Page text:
Monthly Archives: April 2014

What Are Credit Card Trends Your Students Should Know About?

Cycling through last few weeks of news stories about credit cards:

  • Credit card companies have given retailers until October 2015 to upgrade their payment systems to accept more secure “chip and pin” credit cards (Bloomberg):

“EMV is considered more secure because it’s harder to copy account numbers and security codes from chips than from the magnetic strips on most cards used in the U.S. EMV cards create a unique code for each transaction, making them more difficult to hack or counterfeit than striped cards.”

  • Study of college freshman shows link between financial knowledge and behaviors and prior coursework in personal finance.  Also shows disturbing trend of credit card late payments (USA Today):

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What Makes An Awesome Personal Finance Activity?

Study released by Dept. of Treasury found beneficial impacts from on-campus banks and five hours of financial education for fourth and fifth graders:

“Overall, the research found improved outcomes from the hands-on financial education approach. Even relatively short classroom financial education significantly improved student financial knowledge, the effects of which persisted through the end of the study period. Both the financial education and access to in-school savings accounts were found to improve students’ attitudes toward saving and about financial institutions. A student with access to banking in his or her school also was more likely to have a savings account than a student who did not.”

Having just completed a six week course of personal finance instruction for high school seniors (24 hours), I saw firsthand the power of experiential project-based learning.  Students had the opportunity to pick a credit card, play an investment simulation game, create a college budget, choose a checking account, make lending decisions based on credit file information, own a stock along with other projects.  Here is just a sampling of their comments in post-course survey:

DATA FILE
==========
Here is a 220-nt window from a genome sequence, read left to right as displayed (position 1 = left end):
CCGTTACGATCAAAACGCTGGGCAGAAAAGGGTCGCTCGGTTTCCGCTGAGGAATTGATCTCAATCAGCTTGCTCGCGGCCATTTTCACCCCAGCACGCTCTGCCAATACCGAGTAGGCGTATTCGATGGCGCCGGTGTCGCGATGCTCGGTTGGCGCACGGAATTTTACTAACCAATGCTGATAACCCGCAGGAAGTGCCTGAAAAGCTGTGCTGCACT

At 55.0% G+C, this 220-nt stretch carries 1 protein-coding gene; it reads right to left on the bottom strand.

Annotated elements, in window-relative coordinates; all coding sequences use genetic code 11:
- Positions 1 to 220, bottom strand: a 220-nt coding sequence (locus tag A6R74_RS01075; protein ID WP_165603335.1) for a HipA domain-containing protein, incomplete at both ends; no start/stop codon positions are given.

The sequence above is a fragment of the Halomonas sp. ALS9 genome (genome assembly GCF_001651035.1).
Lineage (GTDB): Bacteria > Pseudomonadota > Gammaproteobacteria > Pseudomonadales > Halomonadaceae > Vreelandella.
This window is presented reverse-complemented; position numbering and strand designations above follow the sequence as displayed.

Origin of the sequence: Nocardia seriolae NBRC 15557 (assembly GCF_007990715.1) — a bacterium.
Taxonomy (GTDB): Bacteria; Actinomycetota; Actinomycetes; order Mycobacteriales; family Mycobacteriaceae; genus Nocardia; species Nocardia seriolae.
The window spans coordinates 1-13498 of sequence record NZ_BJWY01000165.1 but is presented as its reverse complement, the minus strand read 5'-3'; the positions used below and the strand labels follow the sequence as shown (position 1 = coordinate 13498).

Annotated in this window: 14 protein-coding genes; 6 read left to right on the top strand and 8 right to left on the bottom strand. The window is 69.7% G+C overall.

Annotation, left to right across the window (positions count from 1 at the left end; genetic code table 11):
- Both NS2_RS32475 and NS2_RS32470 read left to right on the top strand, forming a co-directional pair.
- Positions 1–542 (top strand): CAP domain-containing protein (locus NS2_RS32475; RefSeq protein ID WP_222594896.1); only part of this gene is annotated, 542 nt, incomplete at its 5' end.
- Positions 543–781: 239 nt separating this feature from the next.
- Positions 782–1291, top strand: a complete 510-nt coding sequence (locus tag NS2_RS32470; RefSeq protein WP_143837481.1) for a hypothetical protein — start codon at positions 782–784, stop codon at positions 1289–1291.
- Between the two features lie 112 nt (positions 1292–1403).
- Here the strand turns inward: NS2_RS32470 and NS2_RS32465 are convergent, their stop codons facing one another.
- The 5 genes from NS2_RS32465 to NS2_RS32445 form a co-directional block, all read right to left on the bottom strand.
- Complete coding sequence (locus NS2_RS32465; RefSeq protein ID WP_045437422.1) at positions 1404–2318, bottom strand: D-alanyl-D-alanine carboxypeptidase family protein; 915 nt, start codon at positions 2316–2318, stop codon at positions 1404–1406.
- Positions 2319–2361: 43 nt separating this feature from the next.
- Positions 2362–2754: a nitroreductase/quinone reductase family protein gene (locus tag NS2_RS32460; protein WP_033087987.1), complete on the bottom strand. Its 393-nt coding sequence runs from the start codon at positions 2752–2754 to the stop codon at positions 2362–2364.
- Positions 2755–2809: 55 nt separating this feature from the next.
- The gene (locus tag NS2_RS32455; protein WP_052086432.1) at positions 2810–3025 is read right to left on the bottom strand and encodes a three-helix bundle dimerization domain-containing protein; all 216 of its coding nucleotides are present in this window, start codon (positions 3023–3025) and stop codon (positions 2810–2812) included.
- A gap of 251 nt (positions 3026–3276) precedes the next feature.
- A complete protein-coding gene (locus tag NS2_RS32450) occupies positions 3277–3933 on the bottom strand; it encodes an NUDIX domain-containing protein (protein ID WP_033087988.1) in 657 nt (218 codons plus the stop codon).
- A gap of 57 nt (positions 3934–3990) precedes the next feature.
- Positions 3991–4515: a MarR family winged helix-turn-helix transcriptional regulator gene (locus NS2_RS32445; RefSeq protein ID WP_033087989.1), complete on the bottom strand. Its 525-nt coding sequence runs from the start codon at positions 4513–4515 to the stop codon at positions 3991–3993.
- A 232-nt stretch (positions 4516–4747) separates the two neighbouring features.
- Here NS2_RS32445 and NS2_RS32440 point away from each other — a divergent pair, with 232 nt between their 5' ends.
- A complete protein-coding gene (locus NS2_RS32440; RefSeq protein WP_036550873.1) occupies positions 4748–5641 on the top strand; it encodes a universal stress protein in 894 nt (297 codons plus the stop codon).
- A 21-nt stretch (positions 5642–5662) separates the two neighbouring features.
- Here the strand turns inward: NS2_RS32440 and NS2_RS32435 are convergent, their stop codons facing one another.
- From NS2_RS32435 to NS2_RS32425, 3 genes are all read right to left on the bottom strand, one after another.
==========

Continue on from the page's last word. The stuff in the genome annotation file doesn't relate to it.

• “The activities that were good were the ones where we were actually “doing something,” for example the bean game, we were actually thinking on what exactly we had to put more money in and what we did not. Activities that make us be engaged on what the material is, is what is most helpful.”
  • “The things that made these activities good is that they really connected to real life situations which made me realize these different situations in life can actually happen.”
  • “What made them good was that were able to make our decisions and even though they weren’t going to have real consequences, it gave us a sense of how we need to manage our lives.”

In short, students learn personal finance best when you can create activities that involve decision-making, are “real-lfe” and relevant to their lives.